1. Association of the Wagner PMC with the state was suggested through their use of Russian passports issued by the same office of the department of the Federal Migration Service (Upravlenie Federalnoj Migracionnoj Sluzhby - UFMS) as other known passports issued for the staff of the Russian Main Intelligence Directorate. This fact was reported by a Bellingcat investigation[5] that identified UFMS 770-001 as the passport issuing authority that provided documents to the Russian agents involved in the attempt to poison the Skripal family in Salisbury, passports issued for Western celebrities that obtained Russian citizenship, such as Gérard Depardieu, and for PMC Wagner members for their travels to Syria.


  1. The British Government needs to approach all Russian armed groups as under direct command of the Russian President. The appearance Yevgeny Prigozhin of as a recruiter for a PMC is further evidence of the blurred line between the Russian state and armed forces, the Russian president, Russian oligarchs and Putin’s circle and private individuals.


  1. The connection between Yevgeny Prigozhin and the Wagner group is best illustrated by the mocking reply from Konkord, Yevgeny Prigozhin’s company and his oft preferred means of communicating with journalists, to a request by Dmitriy Nikitin of RTVI. A VKontakte (Russian social media) statement of the company read: “Thank you so much for your inquiry and the video information received. Indeed, we can confirm that the man in the video bears a monstrous resemblance to Yevgeny Viktorovich. Judging by his rhetoric, he somehow deals with the implementation of the tasks of the Special Operation, and it seems that he is successfully doing this. In addition, you quite rightly emphasized, dear Dmitriy, that the person in the video has a very well-delivered speech, just like Evgeny Viktorovich. And a man who looks like Yevgeny Viktorovich very intelligibly explains simple understandable things to ordinary people. Thank you for the information provided and in the future we will be grateful if you share similar facts with us. ”[6].


  1. Links between Prigozhin and Russian GRU and FSB security services were reported by an Investigation of the Insider, Der Spiegel and Bellingcat[7]. The investigation found clear links between Prigozhin and the Russian military and security services through telephone records and communication between Prigozhin and Russian military officials.


  1. The connection between the Wagner group, GRU and Russian security services was made public after a in investigation into the Wagner deployment in Ukraine in 2014 and the communication between the PMS leader, Utkin, and Russian intelligence officer named Oleg Ivannikov[8], Identified to be a Russian GRU officer[9]. Further connections include communication and direct orders for Utkin and the PMC from Andrey Trosghev, a former Russian police colonel, and Major General Evgeniy Nekiforov, then chief of staff and now commander of the 58th Combined Arms Army. The connection was further supported by frequent airline journey between Utkin and GRU officers[10]. The Insider, Der Spiegel and Bellingcat show that the Wagner group takes its directions and orders from Russian military and intelligence services.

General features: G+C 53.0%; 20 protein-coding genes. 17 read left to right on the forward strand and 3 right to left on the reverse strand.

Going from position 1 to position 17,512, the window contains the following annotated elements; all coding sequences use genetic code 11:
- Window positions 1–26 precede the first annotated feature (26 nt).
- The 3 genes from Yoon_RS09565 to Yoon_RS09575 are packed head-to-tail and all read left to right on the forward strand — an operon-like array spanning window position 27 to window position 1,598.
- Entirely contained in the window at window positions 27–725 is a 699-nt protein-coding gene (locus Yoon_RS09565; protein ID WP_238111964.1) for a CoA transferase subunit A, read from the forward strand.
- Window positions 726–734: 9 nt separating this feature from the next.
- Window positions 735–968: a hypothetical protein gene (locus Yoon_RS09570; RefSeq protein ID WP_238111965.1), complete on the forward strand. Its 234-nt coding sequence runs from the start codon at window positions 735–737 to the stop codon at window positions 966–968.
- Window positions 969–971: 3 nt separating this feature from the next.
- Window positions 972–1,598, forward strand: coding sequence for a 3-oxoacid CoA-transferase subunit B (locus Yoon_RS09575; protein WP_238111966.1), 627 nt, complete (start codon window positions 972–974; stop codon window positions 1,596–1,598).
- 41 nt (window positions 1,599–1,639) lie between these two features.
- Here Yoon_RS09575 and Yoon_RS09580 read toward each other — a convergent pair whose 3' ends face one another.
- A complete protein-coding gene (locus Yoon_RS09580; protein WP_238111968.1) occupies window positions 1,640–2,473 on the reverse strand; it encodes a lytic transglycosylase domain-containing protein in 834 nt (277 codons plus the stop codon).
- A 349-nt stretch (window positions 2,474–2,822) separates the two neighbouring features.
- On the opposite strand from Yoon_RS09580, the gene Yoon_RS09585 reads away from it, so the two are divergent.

26 September 2022


[1]‘Putin's chef’ Prigozhin recruits 150 inmates to Wagner PMC in one swoop,” The Insider, 15 September 2022, https://theins.ru/en/news/255089

[2] Sobranie zakonodatel'stva Rossijskoj Federacii. "Ugolovno-ispolnitel'nyj kodeks Rossijskoj Federacii ot 08.01. 1997№ 1-FZ  (red. ot 11.06.2022) [Собрание законодательства Российской Федерации. Уголовно-исполнительный кодекс Российской Федерации от 08.01. 1997№ 1-ФЗ  (ред. от 11.06.2022)]

[3] UGOLOVNYJ KODEKS Rossijskoj Federacii, Stat'ja 359 UK RF. Naemnichestvo (dejstvujushhaja redakcija). [Уголовный Кодекс Российской Федерации, Статья 359 УК РФ. Наемничество (действующая редакция)].

[4] Ibid.

[5] Naemniki «Vagnera» s pasportami ot GRU [Наемники «Вагнера» с паспортами от ГРУ], Bellingcat, 7 February 2019, https://ru.bellingcat.com/novosti/russia/2019/02/07/wagner-gru/

[6] Press-sluzhba kompanii "Konkord" [Пресс-служба компании "Конкорд"] , VKontakte, 15 Sepember 2022 at 8:10 am, https://vk.com/wall-177427428_1156

[7]Putin Chef's Kisses of Death: Russia's Shadow Army's State-Run Structure Exposed”, Bellingcat, 14 August 2020, https://www.bellingcat.com/news/uk-and-europe/2020/08/14/pmc-structure-exposed/

[8] Ibid.

[9]MH17 - Russian GRU Commander ‘Orion’ Identified as Oleg Ivannikov”, Bellingcat, 25 May 2018, https://www.bellingcat.com/news/uk-and-europe/2018/05/25/mh17-russian-gru-commander-orion-identified-oleg-ivannikov/

[10] Putin Chef's Kisses of Death: Russia's Shadow Army's State-Run Structure Exposed”, Bellingca.